UNITED STATES of America, Plaintiff-Appellee v. Marcos CORTEZ-ROGEL, Defendant-Appellant
Marcos Cortez-Rogel pleaded guilty to illegal reentry after deportation and was sentenced within the guidelines range to 46 months of imprisonment and two years of supervised release. On appeal, Cortez-Rogel argues that the district court failed to adequately explain his sentence because it did not respond to his arguments for a lesser sentence, which he asserts were factually supported and equitably compelling.
Cortez-Rogel submits that, due to his argument at sentencing in favor of a lesser sentence, no objection should be needed to preserve this issue, or, alternatively, this court’s strict application of the plain-error standard of review should be mitigated. However, he acknowledges this court’s precedent requiring a specific objection to preserve this issue for further review. See United States v. Whitelaw, 580 F.3d 256, 259 (5th Cir. 2009). In light of this precedent, this issue is reviewed for plain error. See id. To establish plain error, a defendant must show a forfeited error that is clear or obvious and that the error affects his substantial rights. Puckett v. United States, 556 U.S. 129, 135, 129 S.Ct. 1423, 173 L.Ed.2d 266 (2009). If he makes such a showing, this court has the discretion to correct the error, and that discretion “ought to be exercised only if the error seriously affects the fairness, integrity or public reputation of judicial proceedings.” Id. (internal quotation marks, brackets, and citation omitted).
The district court adopted the presentence report’s factual findings and guidelines calculations; heard from defense counsel, Cortez-Rogel, and witnesses on Cortez-Rogel’s behalf; and stated that it had primarily considered “the conduct admitted in the Factual Resume” and the 18 U.S.C. § 3553 factors. The written statement of reasons provided further reasons for the sentence. The district court’s reasons were adequate, even if it “might have said more.” Rita v. United States, 551 U.S. 338, 359, 127 S.Ct. 2456, 168 L.Ed.2d 203 (2007). The district court’s failure to provide more specific reasons for rejecting Cortez-Rogel’s arguments for a lesser sentence did not constitute clear or obvious error. See Puckett, 556 U.S. at 135, 129 S.Ct. 1423; United States v. Camero-Renobato, 670 F.3d 633, 635 (5th Cir. 2012); United States v. Rodriguez, 523 F.3d 519, 525-26 (5th Cir. 2008). Additionally, Cortez-Rogel fails to demonstrate an effect on his substantial rights because he has not shown a reasonable probability that a more thorough explanation would have resulted in a lower sentence. See Rosales-Mireles v. United States, ––– U.S. ––––, 138 S. Ct. 1897, 1904-05, 201 L.Ed.2d 376 (2018); Puckett, 556 U.S. at 135, 129 S.Ct. 1423; United States v. Mondragon-Santiago, 564 F.3d 357, 365 (5th Cir. 2009).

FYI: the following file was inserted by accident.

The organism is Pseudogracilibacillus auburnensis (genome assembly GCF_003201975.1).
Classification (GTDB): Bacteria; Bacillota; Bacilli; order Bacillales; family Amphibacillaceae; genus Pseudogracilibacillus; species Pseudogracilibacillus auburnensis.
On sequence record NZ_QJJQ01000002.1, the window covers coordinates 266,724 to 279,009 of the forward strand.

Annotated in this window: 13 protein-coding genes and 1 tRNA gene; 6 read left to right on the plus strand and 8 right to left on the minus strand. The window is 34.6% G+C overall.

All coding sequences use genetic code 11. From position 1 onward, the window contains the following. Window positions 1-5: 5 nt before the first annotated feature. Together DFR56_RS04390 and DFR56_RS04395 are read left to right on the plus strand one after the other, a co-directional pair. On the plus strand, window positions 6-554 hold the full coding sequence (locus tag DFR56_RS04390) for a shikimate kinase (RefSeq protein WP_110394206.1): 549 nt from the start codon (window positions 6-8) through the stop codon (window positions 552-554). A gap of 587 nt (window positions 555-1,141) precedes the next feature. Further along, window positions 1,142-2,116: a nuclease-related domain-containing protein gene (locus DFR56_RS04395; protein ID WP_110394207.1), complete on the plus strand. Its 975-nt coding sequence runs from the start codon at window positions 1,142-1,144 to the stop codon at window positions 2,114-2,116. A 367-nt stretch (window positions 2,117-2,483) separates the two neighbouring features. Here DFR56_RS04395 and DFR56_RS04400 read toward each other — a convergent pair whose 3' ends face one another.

Cortez-Rogel also argues that (1) the district court’s enhancement of his sentence to more than two years in prison and more than one year of supervised release under 18 U.S.C. § 1326(b)(1) was unconstitutional because the § 1326(b)(1) enhancement was treated as a sentencing factor rather than as an element of a separate offense; and (2) his guilty plea was involuntary because the district court failed to inform him that the prior felony provision of § 1326(b)(1) stated an essential element of his illegal reentry offense that the Government was required to prove beyond a reasonable doubt. He correctly concedes that the issue whether a sentencing enhancement under § 1326(b) must be alleged in the indictment and proved to a jury is foreclosed by Almendarez-Torres v. United States, 523 U.S. 224, 118 S.Ct. 1219, 140 L.Ed.2d 350 (1998), and he raises these arguments to preserve them for possible Supreme Court review. See United States v. Wallace, 759 F.3d 486, 497 (5th Cir. 2014); United States v. Pineda-Arrellano, 492 F.3d 624, 625-26 (5th Cir. 2007).
In light of the foregoing, the district court’s judgment is AFFIRMED.
PER CURIAM:* FN* Pursuant to 5th Cir. R. 47.5, the court has determined that this opinion should not be published and is not precedent except under the limited circumstances set forth in 5th Cir. R. 47.5.4.